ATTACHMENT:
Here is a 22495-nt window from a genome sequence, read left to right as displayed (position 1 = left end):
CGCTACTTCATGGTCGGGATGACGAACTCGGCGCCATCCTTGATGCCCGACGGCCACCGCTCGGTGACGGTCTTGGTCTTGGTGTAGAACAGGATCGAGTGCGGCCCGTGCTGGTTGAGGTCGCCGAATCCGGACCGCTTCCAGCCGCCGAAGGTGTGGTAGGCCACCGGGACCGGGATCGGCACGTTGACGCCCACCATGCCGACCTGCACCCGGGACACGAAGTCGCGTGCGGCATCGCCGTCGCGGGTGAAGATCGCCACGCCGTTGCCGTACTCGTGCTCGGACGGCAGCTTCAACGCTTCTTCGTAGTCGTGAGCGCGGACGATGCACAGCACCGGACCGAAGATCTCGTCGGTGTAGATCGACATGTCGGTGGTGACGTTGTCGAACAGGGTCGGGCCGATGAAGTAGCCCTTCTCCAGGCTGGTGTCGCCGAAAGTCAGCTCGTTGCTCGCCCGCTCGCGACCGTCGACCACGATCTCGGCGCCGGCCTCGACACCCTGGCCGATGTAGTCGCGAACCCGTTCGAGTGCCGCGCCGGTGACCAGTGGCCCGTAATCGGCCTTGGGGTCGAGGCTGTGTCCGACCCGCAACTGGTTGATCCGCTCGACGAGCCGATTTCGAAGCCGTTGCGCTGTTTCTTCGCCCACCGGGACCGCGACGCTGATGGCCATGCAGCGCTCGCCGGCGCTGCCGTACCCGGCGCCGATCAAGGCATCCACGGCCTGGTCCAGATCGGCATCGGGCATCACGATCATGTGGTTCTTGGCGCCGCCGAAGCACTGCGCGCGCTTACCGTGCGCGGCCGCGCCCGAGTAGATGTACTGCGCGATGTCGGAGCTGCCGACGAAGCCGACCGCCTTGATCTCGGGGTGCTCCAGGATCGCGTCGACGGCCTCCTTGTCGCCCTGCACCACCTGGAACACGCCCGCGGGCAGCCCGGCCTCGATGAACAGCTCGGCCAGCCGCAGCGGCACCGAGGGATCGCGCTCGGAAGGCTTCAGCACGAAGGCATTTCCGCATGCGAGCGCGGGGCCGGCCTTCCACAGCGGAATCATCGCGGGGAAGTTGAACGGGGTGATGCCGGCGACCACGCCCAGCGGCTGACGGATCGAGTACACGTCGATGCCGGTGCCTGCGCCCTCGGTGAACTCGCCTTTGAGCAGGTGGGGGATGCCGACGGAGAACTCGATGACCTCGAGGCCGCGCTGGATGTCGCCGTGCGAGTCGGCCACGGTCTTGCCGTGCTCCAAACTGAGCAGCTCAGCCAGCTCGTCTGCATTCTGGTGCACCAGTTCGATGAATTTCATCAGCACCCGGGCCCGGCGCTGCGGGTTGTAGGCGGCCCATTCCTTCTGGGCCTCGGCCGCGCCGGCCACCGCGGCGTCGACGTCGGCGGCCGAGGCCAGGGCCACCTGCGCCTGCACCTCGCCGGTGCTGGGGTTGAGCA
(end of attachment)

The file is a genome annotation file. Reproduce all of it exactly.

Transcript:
Here is a 22495-nt window from a genome sequence, read left to right as displayed (position 1 = left end):
CGCTACTTCATGGTCGGGATGACGAACTCGGCGCCATCCTTGATGCCCGACGGCCACCGCTCGGTGACGGTCTTGGTCTTGGTGTAGAACAGGATCGAGTGCGGCCCGTGCTGGTTGAGGTCGCCGAATCCGGACCGCTTCCAGCCGCCGAAGGTGTGGTAGGCCACCGGGACCGGGATCGGCACGTTGACGCCCACCATGCCGACCTGCACCCGGGACACGAAGTCGCGTGCGGCATCGCCGTCGCGGGTGAAGATCGCCACGCCGTTGCCGTACTCGTGCTCGGACGGCAGCTTCAACGCTTCTTCGTAGTCGTGAGCGCGGACGATGCACAGCACCGGACCGAAGATCTCGTCGGTGTAGATCGACATGTCGGTGGTGACGTTGTCGAACAGGGTCGGGCCGATGAAGTAGCCCTTCTCCAGGCTGGTGTCGCCGAAAGTCAGCTCGTTGCTCGCCCGCTCGCGACCGTCGACCACGATCTCGGCGCCGGCCTCGACACCCTGGCCGATGTAGTCGCGAACCCGTTCGAGTGCCGCGCCGGTGACCAGTGGCCCGTAATCGGCCTTGGGGTCGAGGCTGTGTCCGACCCGCAACTGGTTGATCCGCTCGACGAGCCGATTTCGAAGCCGTTGCGCTGTTTCTTCGCCCACCGGGACCGCGACGCTGATGGCCATGCAGCGCTCGCCGGCGCTGCCGTACCCGGCGCCGATCAAGGCATCCACGGCCTGGTCCAGATCGGCATCGGGCATCACGATCATGTGGTTCTTGGCGCCGCCGAAGCACTGCGCGCGCTTACCGTGCGCGGCCGCGCCCGAGTAGATGTACTGCGCGATGTCGGAGCTGCCGACGAAGCCGACCGCCTTGATCTCGGGGTGCTCCAGGATCGCGTCGACGGCCTCCTTGTCGCCCTGCACCACCTGGAACACGCCCGCGGGCAGCCCGGCCTCGATGAACAGCTCGGCCAGCCGCAGCGGCACCGAGGGATCGCGCTCGGAAGGCTTCAGCACGAAGGCATTTCCGCATGCGAGCGCGGGGCCGGCCTTCCACAGCGGAATCATCGCGGGGAAGTTGAACGGGGTGATGCCGGCGACCACGCCCAGCGGCTGACGGATCGAGTACACGTCGATGCCGGTGCCTGCGCCCTCGGTGAACTCGCCTTTGAGCAGGTGGGGGATGCCGACGGAGAACTCGATGACCTCGAGGCCGCGCTGGATGTCGCCGTGCGAGTCGGCCACGGTCTTGCCGTGCTCCAAACTGAGCAGCTCAGCCAGCTCGTCTGCATTCTGGTGCACCAGTTCGATGAATTTCATCAGCACCCGGGCCCGGCGCTGCGGGTTGTAGGCGGCCCATTCCTTCTGGGCCTCGGCCGCGCCGGCCACCGCGGCGTCGACGTCGGCGGCCGAGGCCAGGGCCACCTGCGCCTGCACCTCGCCGGTGCTGGGGTTGAGCA